Still, after some days, the impression of empty yards and vandalism being seen everywhere dominates my thoughts. I was guided by a property manager through a troubled area in my hometown.
The visit was part of an initiative, with the aim to coordinate different communities, religious, non-governmental and governmental to make another effort of social cohesion.
It was not my first visit, but this time I came closer. Together with a friend and collegue we met people in the stairs and elevators where people piss and shit. The smell was unbearable. Tracks of urine was seen regardless of which floor we were on.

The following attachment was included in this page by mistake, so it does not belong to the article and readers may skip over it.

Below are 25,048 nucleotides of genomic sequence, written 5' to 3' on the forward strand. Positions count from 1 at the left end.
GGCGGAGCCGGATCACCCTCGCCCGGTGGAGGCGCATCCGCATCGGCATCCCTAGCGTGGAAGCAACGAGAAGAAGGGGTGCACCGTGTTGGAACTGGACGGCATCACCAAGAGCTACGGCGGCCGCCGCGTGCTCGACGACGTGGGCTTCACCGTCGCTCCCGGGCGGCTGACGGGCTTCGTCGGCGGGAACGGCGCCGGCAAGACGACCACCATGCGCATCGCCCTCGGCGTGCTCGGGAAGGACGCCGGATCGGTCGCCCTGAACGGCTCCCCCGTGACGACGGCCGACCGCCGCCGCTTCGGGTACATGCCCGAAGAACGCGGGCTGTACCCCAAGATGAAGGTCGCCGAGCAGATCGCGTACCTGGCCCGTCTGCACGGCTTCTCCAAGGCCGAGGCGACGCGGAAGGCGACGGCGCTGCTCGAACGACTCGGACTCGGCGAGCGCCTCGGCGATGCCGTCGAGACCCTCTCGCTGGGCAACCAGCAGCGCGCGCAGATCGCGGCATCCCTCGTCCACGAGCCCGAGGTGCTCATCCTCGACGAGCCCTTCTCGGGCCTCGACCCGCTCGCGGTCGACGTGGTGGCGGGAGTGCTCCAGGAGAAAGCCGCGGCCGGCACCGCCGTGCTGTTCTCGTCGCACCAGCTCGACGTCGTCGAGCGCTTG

An elderly upset woman described how it is to live in the misery. She was on her way to her 94-year-old mother on the stairs where the drugdealers hangout. She cried when she told us about the threats against her old mother.
The fright keeps the inhabitants indoor. If they go out, it will be before the criminal world of brutality wakes up. It was around 2 PM. Only young men where seen. It was said that they waited for a drug dealer. Like many others these persons were on heavy drugs. A reality that is normal in the daily life of many children and families in this part of town.
An apartment we visited was recently emptied. Three rooms and a kitchen was inhabited by 9 persons, refugees. It was obvious that the were poor. It was a tough sight. Seeing the emptyness, the poverty.
Spring came late this year. The sun was shining. Children, close to their mothers, played in the yard. It was silent. I was looking up the high building. None was seen on the balcony. The window curtains were closed and the blinds folded. No one looked out and called out someone’s name.